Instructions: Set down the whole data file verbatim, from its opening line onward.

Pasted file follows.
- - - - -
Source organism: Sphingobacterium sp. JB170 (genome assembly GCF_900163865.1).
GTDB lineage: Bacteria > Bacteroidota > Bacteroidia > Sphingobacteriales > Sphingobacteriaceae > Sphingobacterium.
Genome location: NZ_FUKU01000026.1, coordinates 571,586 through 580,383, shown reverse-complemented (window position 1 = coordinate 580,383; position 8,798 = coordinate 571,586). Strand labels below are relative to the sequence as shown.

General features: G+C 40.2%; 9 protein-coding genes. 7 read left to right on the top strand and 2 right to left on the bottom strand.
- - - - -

Source organism: Sphingobacterium sp. JB170 (genome assembly GCF_900163865.1).
GTDB lineage: Bacteria > Bacteroidota > Bacteroidia > Sphingobacteriales > Sphingobacteriaceae > Sphingobacterium.
Genome location: NZ_FUKU01000026.1, coordinates 571,586 through 580,383, shown reverse-complemented (window position 1 = coordinate 580,383; position 8,798 = coordinate 571,586). Strand labels below are relative to the sequence as shown.

General features: G+C 40.2%; 9 protein-coding genes. 7 read left to right on the top strand and 2 right to left on the bottom strand.